Use of English

Welcome to your Use of English

Select the option that best explains the information conveyed in the sentence.

The team’s poor performance at the tournament plumb the depths of horror.
Select the option that best explains the information conveyed in the sentence.

Zinana’s examination result was not unfavourable.
Choose the option opposite in meaning to the word or phrase in italic

Chibuzor gave a curt nod and walked away.
Choose the option opposite in meaning to the word or phrase in italics.

The girl took a cursory glance at the letter and hid it.
Choose the option opposite in meaning to the word or phrase in italics.

The man’s mordant wit is apparent to the entire village.
The word in capital letters has the emphatic stress. Choose the option to which the given sentence relates.

Adamu is leaving a CAR behind.
The word in capital letters has the emphatic stress. Choose the option to which the given sentence relates.

The bed is IN the room.
Choose the option that best complete the gap(s).

Do you mind…another hour or two?
Choose the option that best complete the gap(s).

The students had a…on Independence Day
Choose the option nearest in meaning to the word or phrase in italics.

Ayodeji is an ardent supporter of education for the girl child.
Choose the option that has the same consonant sound as the one represented by the letter(s) in italics.

lose
In each of questions 12 to 20, choose the option opposite in meaning to the word(s) or phrase in italics.

The witness averred that she had seen Dosun at the scene of the crime.
The high cost of living these days calls for a lot of frugality.
Tunde’s reaction underscores the point I was making.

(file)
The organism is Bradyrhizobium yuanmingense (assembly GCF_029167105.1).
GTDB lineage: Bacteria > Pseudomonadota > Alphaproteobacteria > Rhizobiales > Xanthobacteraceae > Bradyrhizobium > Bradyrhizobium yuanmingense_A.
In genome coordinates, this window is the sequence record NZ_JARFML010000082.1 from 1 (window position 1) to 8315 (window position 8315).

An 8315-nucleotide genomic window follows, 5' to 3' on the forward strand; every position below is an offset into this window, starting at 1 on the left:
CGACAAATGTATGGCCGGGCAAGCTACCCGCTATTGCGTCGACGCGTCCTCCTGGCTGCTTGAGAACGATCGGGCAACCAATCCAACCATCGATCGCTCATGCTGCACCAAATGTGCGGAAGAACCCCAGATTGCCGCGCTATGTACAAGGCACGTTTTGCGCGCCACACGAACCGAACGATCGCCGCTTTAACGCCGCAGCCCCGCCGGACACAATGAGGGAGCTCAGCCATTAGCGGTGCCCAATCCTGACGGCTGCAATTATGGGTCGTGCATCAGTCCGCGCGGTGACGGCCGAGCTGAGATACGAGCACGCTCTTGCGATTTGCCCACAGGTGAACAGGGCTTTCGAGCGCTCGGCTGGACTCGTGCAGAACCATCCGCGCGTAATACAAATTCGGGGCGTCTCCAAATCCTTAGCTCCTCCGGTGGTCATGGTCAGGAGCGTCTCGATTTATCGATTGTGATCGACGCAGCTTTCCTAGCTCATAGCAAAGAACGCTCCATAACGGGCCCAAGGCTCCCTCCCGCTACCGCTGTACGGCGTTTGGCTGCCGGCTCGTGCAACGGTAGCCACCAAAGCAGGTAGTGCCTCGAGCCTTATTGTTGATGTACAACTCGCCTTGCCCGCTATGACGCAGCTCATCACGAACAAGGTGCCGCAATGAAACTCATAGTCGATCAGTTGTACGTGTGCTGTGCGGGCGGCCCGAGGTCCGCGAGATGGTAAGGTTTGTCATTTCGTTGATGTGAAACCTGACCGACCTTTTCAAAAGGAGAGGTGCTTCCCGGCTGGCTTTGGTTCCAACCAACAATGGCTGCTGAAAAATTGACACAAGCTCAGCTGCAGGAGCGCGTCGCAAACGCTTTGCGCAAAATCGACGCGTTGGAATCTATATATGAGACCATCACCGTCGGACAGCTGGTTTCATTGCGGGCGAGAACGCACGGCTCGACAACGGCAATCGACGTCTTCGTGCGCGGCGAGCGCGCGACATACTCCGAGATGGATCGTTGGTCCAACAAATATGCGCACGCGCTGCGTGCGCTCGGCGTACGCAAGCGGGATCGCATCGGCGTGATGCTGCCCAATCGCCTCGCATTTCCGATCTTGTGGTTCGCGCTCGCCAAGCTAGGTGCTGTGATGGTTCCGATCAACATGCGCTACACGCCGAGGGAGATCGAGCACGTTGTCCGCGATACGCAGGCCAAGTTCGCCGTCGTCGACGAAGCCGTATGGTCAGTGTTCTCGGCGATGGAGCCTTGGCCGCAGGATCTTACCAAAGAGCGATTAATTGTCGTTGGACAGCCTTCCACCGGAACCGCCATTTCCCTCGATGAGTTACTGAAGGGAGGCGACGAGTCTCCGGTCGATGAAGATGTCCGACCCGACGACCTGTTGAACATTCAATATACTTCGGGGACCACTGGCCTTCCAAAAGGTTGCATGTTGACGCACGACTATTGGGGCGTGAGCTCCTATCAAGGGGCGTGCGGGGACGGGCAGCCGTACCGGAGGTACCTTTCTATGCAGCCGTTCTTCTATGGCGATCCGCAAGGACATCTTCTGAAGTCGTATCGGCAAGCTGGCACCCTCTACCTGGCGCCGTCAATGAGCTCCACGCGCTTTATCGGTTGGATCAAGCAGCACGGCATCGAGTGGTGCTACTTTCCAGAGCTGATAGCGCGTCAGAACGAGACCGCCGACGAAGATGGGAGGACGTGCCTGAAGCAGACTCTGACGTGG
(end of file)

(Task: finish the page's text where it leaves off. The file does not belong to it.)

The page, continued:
Everyone admired the manager’s adroit handling of the crises in the company.
The principal took exception to the ignoble role the teacher played in the matter.
He is notorious for his drunkenness.
The chairman’s conduct redounds to the image of the company.
Her phlegmatic temperament endears her to her friends.
The workers suddenly became restive.
Read the passage below carefully and answer the questions(21 - 25) that follow.

If our thought is to be clear and we are to succeed in communicating it to other people, we must have some method of fixing the meaning of
the words we use. When we use a word whose meaning is not certain, we may well be asked to define it. There is a useful traditional device for
doing this by indicating the class to which whatever is indicated by the term belongs, and also the particular property which distinguishes it
from all other members of the same class. Thus, we may define a whale as a ‘marine animal that spouts’. ‘Marine animal’ in this definition indicates the general class to which the whale belongs, and ‘spouts’ indicates the particular property that distinguishes whales from other
such marine animals as fishes, seals, jellyfish and lobsters. In the same way, we can define an even number as a finite integer divisible by two, or a democracy as a system of government in which the people themselves rule. There are other ways, of course, of indicating the meanings of words. We may, for example, find it hard to make a suitable definition of the word ‘animal’, so we say that an animal is such a thing as a rabbit, dog, fish or goat. Similarly, we may say that religion is such a system as Christianity, Islam, Judaism and Buddhism. This way of indicating the meaning of a term by enumerating examples of what it includes is obviously of limited usefulness. If we indicated our use of the word ‘animal’ as above, our hearers might, for example, be doubtful whether a sea-anemone or a slug was to be included in the class of animals. It is however, a useful way of supplementing a definition if the definition itself is definite without being easily understandable. Failure of an attempt at definition to serve its purpose may result from giving as distinguishing mark one which either does not belong to all the things the definition is intended to include, or does belong to some members of the same general class which the definition is intended to exclude.
[Adapted from Straight and Crooked Thinking by R. H. Thonless]



The writer uses the expression fixing the meaning of the words we use to mean
One of these summarizes the approaches to definition discussed in the passage.
The expression we may well be asked as used in the passage means
Which of the following statements can be deduced from the passage?
From the passage, which of these is a disadvantage of defining by enumerating?


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